Evaluating the first prong of the Sawyer test, we conclude that the officers’ actions were in furtherance of the Department’s business as their actions were at least partially motivated by “a purpose to serve the” Department, and because there is no indication that the officers were “acting to protect [their] own interests[.]” Sawyer, 322 Md. at 255-57, 587 A.2d at 470-71 (citations omitted). Our conclusion is aupported by the wellestablished principle in Maryland case law that, generally, an officer’s arrest of a person is within the scope of employment. See Sawyer, 322 Md. at 260, 587 A.2d at 473. Although it is despicable that the officers stopped Potts and James without reasonable articulable suspicion and arrested them based on fabricated evidence, these circumstances alone do not render it inconceivable that the officers were acting within the scope of their employment. The stipulations in Potts and James contain no indication that the officers took or received anything of value from Potts or James, or were otherwise serving their own personal interests in making the arrests. The officers’ misconduct in Potts and James is distinguishable from their conduct in the conspiracy for which they were prosecuted in federal court. In contrast to the circumstances here, in furtherance of the federal conspiracy, in incidents that did not involve Potts or James, the officers seized money and drugs and kept the money and drugs for themselves and, as a result, were charged with racketeering. The lack of evidence of any personal benefit that the officers received from their conduct in these cases leads to a determination that, in arresting Potts and James, the officers were acting at least in part in furtherance of the business of the Department.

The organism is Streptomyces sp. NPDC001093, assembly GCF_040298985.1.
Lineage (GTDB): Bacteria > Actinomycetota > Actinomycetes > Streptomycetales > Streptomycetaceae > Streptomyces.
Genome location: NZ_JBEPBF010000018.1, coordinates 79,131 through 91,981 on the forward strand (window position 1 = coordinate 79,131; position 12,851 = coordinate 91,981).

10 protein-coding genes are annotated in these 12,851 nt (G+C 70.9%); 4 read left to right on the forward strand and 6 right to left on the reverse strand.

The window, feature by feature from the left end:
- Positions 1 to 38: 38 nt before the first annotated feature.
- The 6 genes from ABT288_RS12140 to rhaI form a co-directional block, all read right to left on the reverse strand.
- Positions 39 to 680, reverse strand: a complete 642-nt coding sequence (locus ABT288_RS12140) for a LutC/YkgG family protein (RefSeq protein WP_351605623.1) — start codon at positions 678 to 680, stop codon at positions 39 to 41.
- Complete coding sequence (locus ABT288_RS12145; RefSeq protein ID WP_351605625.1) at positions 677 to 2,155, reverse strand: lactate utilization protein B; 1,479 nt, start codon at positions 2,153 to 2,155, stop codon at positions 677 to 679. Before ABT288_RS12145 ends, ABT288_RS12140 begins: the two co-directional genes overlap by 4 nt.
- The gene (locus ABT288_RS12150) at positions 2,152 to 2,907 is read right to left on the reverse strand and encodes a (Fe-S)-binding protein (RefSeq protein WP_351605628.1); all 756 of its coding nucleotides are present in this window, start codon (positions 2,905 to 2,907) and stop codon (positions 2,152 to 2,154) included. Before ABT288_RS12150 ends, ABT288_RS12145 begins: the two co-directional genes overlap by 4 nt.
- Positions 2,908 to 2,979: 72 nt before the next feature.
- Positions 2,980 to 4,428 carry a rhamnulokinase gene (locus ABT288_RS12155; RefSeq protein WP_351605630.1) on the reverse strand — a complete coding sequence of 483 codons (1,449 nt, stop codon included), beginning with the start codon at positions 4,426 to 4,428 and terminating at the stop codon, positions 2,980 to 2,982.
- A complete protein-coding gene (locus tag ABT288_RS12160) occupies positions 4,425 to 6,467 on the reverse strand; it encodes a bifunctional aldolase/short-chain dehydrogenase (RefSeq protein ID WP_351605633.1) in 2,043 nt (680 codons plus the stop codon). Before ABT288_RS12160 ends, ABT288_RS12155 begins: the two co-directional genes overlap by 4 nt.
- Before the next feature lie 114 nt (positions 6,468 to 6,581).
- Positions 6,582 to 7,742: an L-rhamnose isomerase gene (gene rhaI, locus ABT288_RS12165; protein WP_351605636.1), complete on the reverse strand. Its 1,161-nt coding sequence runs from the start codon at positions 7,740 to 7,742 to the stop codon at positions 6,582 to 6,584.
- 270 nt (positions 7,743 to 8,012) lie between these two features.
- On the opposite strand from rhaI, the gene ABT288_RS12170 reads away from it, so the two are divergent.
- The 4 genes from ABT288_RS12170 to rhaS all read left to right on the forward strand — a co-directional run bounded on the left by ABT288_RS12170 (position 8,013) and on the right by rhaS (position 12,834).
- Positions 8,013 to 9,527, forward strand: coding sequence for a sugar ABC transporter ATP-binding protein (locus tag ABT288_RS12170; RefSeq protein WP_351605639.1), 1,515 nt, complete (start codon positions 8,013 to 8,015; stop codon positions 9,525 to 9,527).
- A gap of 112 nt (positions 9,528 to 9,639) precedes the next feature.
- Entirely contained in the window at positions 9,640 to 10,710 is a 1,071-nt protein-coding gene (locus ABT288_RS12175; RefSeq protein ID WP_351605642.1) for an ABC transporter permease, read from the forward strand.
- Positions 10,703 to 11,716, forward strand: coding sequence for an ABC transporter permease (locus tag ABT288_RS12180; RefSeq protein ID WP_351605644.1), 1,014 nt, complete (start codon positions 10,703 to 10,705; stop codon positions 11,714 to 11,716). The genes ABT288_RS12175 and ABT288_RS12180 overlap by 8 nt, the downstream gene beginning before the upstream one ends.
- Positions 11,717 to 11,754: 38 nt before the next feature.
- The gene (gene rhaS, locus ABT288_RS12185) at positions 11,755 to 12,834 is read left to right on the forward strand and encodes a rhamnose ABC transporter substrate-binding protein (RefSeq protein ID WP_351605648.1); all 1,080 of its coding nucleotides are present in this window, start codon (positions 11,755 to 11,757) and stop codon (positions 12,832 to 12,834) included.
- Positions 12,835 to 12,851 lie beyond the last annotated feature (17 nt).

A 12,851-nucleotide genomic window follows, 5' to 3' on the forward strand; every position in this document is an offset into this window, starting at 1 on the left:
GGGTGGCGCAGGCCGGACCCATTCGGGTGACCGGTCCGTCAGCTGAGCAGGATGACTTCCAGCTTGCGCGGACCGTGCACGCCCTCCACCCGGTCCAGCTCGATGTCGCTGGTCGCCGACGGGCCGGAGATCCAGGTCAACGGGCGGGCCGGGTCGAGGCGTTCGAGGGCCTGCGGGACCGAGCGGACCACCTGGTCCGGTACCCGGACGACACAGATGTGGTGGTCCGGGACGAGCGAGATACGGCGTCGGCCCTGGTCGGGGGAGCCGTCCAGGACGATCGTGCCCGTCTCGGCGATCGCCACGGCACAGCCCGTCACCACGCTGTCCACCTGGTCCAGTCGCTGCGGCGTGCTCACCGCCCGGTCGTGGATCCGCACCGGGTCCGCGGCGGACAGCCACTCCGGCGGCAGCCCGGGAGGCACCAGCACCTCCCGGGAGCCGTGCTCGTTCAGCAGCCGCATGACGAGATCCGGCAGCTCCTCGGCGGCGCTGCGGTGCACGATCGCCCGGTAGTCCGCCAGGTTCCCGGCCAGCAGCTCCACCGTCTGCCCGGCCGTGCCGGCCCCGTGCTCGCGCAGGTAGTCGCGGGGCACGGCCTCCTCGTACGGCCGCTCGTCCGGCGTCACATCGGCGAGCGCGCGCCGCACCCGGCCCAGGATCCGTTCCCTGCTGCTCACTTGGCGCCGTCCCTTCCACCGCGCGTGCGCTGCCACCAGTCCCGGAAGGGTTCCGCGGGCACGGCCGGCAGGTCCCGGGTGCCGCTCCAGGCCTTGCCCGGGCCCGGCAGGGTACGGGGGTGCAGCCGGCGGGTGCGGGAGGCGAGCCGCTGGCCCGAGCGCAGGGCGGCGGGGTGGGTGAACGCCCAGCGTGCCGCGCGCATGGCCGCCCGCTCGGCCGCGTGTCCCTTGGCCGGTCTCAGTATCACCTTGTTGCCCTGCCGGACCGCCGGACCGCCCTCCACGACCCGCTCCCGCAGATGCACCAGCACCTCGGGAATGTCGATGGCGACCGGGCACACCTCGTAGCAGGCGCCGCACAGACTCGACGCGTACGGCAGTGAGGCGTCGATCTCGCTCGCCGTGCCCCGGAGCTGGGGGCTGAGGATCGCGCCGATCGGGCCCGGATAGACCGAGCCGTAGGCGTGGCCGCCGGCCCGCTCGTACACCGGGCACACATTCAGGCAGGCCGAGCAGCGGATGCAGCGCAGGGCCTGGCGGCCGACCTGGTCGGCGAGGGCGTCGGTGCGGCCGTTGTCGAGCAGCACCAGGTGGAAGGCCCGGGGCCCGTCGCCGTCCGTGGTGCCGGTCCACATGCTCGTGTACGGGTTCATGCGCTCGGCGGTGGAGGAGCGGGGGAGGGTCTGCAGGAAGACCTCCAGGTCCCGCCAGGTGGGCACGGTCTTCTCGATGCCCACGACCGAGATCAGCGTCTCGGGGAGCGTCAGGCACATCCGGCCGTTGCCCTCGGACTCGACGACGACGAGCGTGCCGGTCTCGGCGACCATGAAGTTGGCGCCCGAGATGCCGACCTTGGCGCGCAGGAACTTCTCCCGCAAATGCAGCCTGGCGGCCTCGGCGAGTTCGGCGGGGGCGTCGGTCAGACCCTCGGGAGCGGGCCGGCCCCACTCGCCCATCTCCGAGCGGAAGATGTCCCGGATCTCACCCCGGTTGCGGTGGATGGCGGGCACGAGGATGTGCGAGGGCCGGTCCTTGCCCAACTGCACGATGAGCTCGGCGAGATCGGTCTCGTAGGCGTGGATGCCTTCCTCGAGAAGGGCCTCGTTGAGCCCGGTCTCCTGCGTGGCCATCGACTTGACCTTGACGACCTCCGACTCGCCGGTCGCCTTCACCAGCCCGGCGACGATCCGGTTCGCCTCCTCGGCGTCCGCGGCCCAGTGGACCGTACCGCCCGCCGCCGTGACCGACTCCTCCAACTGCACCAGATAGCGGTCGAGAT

In assessing the second prong of the Sawyer test, it is plain that the Department did not authorize (and, in fact, expressly forbade) the officers’ misconduct involving Potts and James—which included disregarding a lack of reasonable articulable suspicion for the stops, planting handguns, beating Potts, making false statements in police reports, and testifying falsely at trial. In Sawyer, id. at 256, 587 A.2d at 471, though, this Court set forth ten factors for determining whether an employee’s actions were incidental to those that the employer authorized and thus within the employee’s scope of employment. Here, weighing the ten factors set forth in Sawyer leads to the conclusion that the officers’ conduct was incidental to conduct that the Department authorized. Although the Department clearly did not authorize the officers’ misconduct, and indeed their conduct violated the Department’s “express . . . orders[,]” under the factors set forth in Sawyer, the officers’ actions were “incident[al] to the performance of the duties” that the Department entrusted to them, and those actions did not render the officers’ overall conduct outside the scope of employment. Id. at 255, 587 A.2d at 470 (cleaned up).

In other words, because the officers in the task force didn’t try to gain personally from the arrests but were instead done to advance the goals of the department, it fell to the department to pay.

Honestly, my hope is that this serves as a lesson to law enforcement to stop treating guns as the problem, but I’m not holding my breath. The amount of money we’re talking about here is a drop in the bucket that they’re unlikely to even miss.  Instead, they’ll chalk it up to bad cops and go back to doing what they’ve been doing, which is to treat guns like the cause of all their problems rather than do the hard work of actually addressing those problems.

Then again, what can you expect from a city like Baltimore?